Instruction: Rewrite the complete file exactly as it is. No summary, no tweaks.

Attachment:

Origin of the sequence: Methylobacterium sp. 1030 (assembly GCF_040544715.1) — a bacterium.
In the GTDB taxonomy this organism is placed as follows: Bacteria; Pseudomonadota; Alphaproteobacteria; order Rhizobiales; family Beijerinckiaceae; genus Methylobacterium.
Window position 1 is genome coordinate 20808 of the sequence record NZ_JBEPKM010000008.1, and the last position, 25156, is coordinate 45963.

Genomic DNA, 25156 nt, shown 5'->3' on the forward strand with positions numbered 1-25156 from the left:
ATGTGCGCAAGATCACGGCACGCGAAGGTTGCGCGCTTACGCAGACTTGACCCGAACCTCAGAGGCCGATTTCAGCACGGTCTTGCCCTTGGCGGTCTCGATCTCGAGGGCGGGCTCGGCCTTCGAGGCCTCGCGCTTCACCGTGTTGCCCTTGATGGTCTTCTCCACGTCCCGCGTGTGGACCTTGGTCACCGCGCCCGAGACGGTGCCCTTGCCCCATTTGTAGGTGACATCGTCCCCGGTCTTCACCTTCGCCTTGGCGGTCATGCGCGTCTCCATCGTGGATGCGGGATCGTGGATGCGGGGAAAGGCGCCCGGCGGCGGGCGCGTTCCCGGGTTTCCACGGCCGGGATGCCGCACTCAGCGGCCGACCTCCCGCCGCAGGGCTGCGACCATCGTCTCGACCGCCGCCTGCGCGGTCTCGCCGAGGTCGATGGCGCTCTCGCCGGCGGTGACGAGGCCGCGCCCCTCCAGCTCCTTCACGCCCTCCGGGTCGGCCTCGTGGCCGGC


Origin of the sequence: Methylobacterium sp. 1030 (assembly GCF_040544715.1) — a bacterium.
In the GTDB taxonomy this organism is placed as follows: Bacteria; Pseudomonadota; Alphaproteobacteria; order Rhizobiales; family Beijerinckiaceae; genus Methylobacterium.
Window position 1 is genome coordinate 20808 of the sequence record NZ_JBEPKM010000008.1, and the last position, 25156, is coordinate 45963.

Genomic DNA, 25156 nt, shown 5'->3' on the forward strand with positions numbered 1-25156 from the left:
ATGTGCGCAAGATCACGGCACGCGAAGGTTGCGCGCTTACGCAGACTTGACCCGAACCTCAGAGGCCGATTTCAGCACGGTCTTGCCCTTGGCGGTCTCGATCTCGAGGGCGGGCTCGGCCTTCGAGGCCTCGCGCTTCACCGTGTTGCCCTTGATGGTCTTCTCCACGTCCCGCGTGTGGACCTTGGTCACCGCGCCCGAGACGGTGCCCTTGCCCCATTTGTAGGTGACATCGTCCCCGGTCTTCACCTTCGCCTTGGCGGTCATGCGCGTCTCCATCGTGGATGCGGGATCGTGGATGCGGGGAAAGGCGCCCGGCGGCGGGCGCGTTCCCGGGTTTCCACGGCCGGGATGCCGCACTCAGCGGCCGACCTCCCGCCGCAGGGCTGCGACCATCGTCTCGACCGCCGCCTGCGCGGTCTCGCCGAGGTCGATGGCGCTCTCGCCGGCGGTGACGAGGCCGCGCCCCTCCAGCTCCTTCACGCCCTCCGGGTCGGCCTCGTGGCCGGC